• Paul Therien - CENTUM on 2014-05-26 12:26:05 PM

    I can remember much the same thing being said about Gen X when it was their time to enter the workforce. Lots of commentary about lack of jobs, high student debt levels, inability to own homes due to compressed wages, etc. We seem to forget that most Gen X kids were graduating in the early 90’s – during a recession. I believe that Millenials are more challenged today than previous generations, but that will change in the coming years. Just as it did for Gen X.

    Boomers will be retiring, albeit for many later than originally anticipated, and that means that there will be a large gap to fill. We have already experienced this Phenomenon in some industries where there was a large number of retirees and not enough talent to fill the gap. As we approach the next decade there will be a significant number of boomers retiring, in fact the largest work force retirement exit in our history – and there are some statistics that show there are more exiting the work force than entering. That means significant opportunity for upward mobility.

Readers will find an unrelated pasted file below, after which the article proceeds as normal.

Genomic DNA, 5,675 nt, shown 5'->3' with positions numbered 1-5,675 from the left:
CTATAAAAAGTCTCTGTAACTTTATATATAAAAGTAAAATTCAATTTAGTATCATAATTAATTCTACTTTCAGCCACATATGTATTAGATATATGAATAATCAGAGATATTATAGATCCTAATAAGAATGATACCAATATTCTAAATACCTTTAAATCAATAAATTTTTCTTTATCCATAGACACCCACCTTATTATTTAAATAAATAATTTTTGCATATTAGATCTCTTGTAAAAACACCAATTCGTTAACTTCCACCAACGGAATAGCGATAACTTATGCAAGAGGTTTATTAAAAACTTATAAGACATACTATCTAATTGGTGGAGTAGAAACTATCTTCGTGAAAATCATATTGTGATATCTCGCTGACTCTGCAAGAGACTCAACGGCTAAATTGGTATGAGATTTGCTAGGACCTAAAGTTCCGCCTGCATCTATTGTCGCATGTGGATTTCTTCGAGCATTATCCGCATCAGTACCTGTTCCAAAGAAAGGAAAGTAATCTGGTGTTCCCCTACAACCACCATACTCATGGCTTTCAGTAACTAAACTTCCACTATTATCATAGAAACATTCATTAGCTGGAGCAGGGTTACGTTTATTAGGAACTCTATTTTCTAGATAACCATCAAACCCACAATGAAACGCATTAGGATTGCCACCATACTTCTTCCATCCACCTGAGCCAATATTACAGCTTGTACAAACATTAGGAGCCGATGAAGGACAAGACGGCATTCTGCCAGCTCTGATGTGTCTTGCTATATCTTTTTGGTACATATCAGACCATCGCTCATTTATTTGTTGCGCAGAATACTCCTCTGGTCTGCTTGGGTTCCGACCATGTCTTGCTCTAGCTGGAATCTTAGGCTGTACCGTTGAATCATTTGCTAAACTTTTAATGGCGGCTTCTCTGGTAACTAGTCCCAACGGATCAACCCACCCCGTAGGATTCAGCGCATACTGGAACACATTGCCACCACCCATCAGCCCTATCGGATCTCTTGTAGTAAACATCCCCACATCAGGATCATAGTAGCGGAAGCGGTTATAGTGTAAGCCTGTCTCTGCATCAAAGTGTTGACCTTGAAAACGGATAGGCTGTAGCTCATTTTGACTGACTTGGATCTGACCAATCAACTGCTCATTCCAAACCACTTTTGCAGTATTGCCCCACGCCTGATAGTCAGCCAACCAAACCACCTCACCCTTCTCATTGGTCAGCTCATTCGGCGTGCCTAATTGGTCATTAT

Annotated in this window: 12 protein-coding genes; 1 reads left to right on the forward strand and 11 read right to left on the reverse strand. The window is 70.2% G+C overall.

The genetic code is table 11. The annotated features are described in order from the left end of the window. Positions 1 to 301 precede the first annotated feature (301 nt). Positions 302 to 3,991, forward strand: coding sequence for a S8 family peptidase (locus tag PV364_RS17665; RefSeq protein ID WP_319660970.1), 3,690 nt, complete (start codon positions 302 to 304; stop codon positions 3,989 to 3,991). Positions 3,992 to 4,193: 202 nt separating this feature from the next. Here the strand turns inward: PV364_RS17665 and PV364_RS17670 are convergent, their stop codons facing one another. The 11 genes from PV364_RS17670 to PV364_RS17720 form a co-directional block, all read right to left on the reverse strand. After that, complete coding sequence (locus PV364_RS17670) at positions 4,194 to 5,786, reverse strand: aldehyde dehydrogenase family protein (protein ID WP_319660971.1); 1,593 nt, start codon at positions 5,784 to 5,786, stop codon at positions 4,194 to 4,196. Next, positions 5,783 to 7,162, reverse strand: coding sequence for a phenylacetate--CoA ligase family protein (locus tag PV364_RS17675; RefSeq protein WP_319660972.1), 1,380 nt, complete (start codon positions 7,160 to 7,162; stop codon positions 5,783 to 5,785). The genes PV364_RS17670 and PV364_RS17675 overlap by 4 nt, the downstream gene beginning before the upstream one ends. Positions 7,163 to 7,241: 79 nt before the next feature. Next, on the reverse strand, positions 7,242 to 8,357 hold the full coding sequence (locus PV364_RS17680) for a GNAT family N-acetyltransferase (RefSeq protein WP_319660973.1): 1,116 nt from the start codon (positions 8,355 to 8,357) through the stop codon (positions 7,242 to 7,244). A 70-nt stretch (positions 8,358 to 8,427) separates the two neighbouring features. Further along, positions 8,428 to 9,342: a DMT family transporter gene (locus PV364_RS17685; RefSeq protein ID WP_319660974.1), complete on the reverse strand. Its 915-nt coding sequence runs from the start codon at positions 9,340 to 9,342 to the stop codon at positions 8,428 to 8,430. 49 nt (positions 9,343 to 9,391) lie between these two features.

The income to cost of living gap will eventually start to close, but that takes time. We have already started to see a bit of an adjustment with average household income net of tax increasing from $59,000 in 1993 to $79,600 in 2011 (We do not have current stats available to us since the government got rid of the long form census…).